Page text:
Photo of Evan Seeman Evan Seeman

Evan J. Seeman is a lawyer in Robinson+Cole’s Hartford office and focuses his practice on land use, real estate, environmental, and regulatory matters, representing local governments, developers and advocacy groups. He has spoken and written about RLUIPA, and was a lead author of…

Evan J. Seeman is a lawyer in Robinson+Cole’s Hartford office and focuses his practice on land use, real estate, environmental, and regulatory matters, representing local governments, developers and advocacy groups. He has spoken and written about RLUIPA, and was a lead author of an amicus curiae brief at the petition stage before the United States Supreme Court in a RLUIPA case entitled City of San Leandro v. International Church of the Foursquare Gospel.

Evan serves as the Secretary/Treasurer of the APA’s Planning & Law Division. He also serves as the Chair of the Planning & Zoning Section of the Connecticut Bar Association’s Young Lawyers Section, and is the former Co-Chair of its Municipal Law Section. He has been named to the Connecticut Super Lawyers® list as a Rising Star in the area of Land Use Law for 2013 and 2014. He received his B.A. in political science and Russian studies (with honors) from Trinity College in Hartford, Connecticut, where he was selected as the President’s Fellow in the Department of Modern Languages and Literature. Evan received his Juris Doctor at the University of Connecticut School of Law, where he served on the Connecticut Law Review. While in law school, he interned with the Connecticut Office of the Attorney General in the environmental department, and served as a judicial intern for the judges of the Mashantucket Pequot Tribal Court. Following law school, Evan clerked for the Honorable F. Herbert Gruendel of the Connecticut Appellate Court.

Photo of Dwight Merriam Dwight Merriam

Dwight H. Merriam founded Robinson+Cole’s Land Use Group in 1978. He represents land owners, developers, governments and individuals in land use matters, with a focus on defending governments in RLUIPA cases. Dwight is a Fellow and Past President of the American Institute of…

Dwight H. Merriam founded Robinson+Cole’s Land Use Group in 1978. He represents land owners, developers, governments and individuals in land use matters, with a focus on defending governments in RLUIPA cases. Dwight is a Fellow and Past President of the American Institute of Certified Planners, a former Director of the American Planning Association (APA), a former chair of APA’s Planning and Law Division, Immediate Past Chair of the American Bar Association’s Section of State and Local Government Law, Chair of the Institute of Local Government Studies at the Center for American and International Law, a Fellow of the Royal Institution of Chartered Surveyors, a Fellow of the American Bar Foundation, a member of the Rocky Mountain Land Use Institute National Advisory Board, a Fellow of the Connecticut Bar Foundation, a Counselor of Real Estate, a member of the Anglo-American Real Property Institute, and a Fellow of the American College of Real Estate Lawyers.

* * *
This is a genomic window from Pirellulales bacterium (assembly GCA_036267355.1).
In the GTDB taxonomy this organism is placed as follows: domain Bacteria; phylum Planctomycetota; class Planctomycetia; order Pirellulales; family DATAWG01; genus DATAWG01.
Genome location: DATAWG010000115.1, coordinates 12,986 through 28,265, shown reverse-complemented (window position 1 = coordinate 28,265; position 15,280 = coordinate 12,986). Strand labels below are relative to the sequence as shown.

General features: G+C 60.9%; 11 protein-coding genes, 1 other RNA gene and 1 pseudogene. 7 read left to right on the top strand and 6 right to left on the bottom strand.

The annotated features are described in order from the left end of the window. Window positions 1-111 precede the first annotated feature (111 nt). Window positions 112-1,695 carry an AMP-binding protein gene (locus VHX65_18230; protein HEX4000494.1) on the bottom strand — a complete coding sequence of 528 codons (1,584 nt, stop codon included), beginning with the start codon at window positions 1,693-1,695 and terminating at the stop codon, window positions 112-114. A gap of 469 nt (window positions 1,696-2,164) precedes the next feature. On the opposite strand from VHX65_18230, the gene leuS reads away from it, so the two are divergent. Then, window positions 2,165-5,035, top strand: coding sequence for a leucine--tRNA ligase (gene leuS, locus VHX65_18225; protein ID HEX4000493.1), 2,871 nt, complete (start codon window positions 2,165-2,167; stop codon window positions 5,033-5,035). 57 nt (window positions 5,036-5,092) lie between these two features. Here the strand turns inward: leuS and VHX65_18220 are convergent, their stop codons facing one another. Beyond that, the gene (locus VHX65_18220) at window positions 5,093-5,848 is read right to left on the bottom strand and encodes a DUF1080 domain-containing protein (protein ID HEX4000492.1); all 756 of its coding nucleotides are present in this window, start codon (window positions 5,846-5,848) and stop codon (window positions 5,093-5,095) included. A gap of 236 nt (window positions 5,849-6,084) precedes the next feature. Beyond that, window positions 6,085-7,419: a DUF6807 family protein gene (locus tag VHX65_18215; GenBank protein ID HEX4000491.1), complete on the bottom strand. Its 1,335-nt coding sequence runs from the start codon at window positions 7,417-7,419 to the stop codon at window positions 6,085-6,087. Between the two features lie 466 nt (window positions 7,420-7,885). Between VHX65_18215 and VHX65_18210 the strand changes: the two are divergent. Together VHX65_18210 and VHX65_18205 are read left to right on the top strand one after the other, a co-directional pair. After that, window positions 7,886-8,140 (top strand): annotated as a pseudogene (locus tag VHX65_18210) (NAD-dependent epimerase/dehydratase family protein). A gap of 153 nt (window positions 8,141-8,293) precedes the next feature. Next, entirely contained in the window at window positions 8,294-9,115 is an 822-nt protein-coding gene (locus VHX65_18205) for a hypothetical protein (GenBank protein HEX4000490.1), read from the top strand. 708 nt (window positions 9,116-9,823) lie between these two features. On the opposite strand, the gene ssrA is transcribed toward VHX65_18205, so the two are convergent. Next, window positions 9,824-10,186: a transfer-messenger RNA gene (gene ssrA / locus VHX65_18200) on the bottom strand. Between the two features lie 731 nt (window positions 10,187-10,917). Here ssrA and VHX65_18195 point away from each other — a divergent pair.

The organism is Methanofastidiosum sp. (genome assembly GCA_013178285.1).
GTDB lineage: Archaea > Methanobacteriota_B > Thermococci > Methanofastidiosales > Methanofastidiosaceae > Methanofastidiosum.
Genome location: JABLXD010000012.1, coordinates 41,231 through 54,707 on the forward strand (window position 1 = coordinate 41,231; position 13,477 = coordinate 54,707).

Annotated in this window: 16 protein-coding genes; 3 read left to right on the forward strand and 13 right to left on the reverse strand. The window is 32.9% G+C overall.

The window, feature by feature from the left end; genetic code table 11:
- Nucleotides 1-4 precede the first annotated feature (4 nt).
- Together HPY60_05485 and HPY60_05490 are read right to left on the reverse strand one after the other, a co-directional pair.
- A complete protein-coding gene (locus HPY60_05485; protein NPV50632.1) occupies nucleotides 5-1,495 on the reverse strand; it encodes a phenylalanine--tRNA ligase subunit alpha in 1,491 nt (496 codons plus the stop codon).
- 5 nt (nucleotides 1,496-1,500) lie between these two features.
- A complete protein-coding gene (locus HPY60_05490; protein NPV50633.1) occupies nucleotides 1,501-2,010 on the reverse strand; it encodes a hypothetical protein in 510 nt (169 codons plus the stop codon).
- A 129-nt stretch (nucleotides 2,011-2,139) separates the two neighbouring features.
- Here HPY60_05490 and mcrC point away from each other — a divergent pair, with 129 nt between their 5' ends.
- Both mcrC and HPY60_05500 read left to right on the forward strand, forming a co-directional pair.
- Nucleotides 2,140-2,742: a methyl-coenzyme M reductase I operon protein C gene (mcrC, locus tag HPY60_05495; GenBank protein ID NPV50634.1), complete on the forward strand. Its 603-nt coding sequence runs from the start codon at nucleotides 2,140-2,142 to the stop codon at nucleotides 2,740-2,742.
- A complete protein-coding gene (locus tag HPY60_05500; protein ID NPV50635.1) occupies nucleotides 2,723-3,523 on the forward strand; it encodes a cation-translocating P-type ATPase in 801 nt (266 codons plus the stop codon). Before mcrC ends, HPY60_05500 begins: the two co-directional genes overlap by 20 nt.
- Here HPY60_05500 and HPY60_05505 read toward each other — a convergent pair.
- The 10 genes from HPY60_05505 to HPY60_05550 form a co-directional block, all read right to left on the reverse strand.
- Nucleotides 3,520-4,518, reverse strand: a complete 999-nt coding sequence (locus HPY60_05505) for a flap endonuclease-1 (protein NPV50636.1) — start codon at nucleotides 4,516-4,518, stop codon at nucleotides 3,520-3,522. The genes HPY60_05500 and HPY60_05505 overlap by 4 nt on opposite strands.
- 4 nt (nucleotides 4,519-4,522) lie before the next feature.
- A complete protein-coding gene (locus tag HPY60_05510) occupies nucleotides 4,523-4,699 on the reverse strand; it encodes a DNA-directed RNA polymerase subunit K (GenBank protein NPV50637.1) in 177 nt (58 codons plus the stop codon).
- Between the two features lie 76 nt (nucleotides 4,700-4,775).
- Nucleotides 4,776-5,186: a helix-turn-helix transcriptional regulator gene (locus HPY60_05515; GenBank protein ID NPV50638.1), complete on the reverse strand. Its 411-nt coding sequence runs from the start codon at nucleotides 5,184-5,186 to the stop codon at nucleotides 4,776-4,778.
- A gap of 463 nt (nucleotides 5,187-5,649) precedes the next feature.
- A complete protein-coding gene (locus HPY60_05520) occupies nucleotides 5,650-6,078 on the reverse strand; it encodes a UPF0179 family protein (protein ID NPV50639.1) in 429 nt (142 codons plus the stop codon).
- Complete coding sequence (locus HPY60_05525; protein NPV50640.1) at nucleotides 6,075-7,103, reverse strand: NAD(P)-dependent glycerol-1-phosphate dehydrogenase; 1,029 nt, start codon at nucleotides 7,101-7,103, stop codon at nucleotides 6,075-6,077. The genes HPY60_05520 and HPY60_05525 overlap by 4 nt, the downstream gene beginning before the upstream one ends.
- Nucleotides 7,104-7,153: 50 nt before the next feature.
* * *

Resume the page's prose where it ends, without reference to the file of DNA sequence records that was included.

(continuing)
He teaches land use law at the University of Connecticut School of Law and at Vermont Law School and has published over 200 articles and eight books, including Inclusionary Zoning Moves Downtown, The Takings Issue, The Complete Guide to Zoning, and Eminent Domain Use and Abuse: Kelo in Context. He is the senior co-author of the leading casebook on land use law, Planning and Control of Land Development (Eighth Edition). Dwight has written and spoken widely on how to avoid RLUIPA claims and how to successfully defend against them in court. He is currently writing a book on the subject, RLUIPA DEFENSE, for the American Bar Association.

Dwight has been named to the Connecticut Super Lawyers® list in the area of Land Use Law since 2006, is one of the Top 50 Connecticut Super Lawyers in Connecticut, and is one of the Top 100 New England Super Lawyers (Super Lawyers is a registered trademark of Key Professional Media, Inc.). He received his B.A. (cum laude) from the University of Massachusetts, his Masters of Regional Planning from the University of North Carolina, where he was the graduation speaker in 2011, and his J.D. from Yale. He is a featured speaker at many land use seminars, and presents monthly audio land use seminars for the International Municipal Lawyers Association. Dwight has been cited in the national press from The New York Times to People magazine and has appeared on NBC’s The Today Show, MSNBC and public television.

Dwight also had a career in the Navy, serving for three tours in Vietnam aboard ship, then returning to be the Senior Advisor of the Naval ROTC Unit at the University of North Carolina in Chapel Hill where he taught Defense Administration and Military Management as an Assistant Professor in the undergraduate and graduate curriculum in Defense Administration and Military Management. He left active duty after seven years to attend law school, but continued on for 24 more years as a reserve Surface Warfare Officer with two major commands, including that of the reserve commanding officer of the Naval Undersea Warfare Center. He retired as a Captain in 2009 after 31 years of service.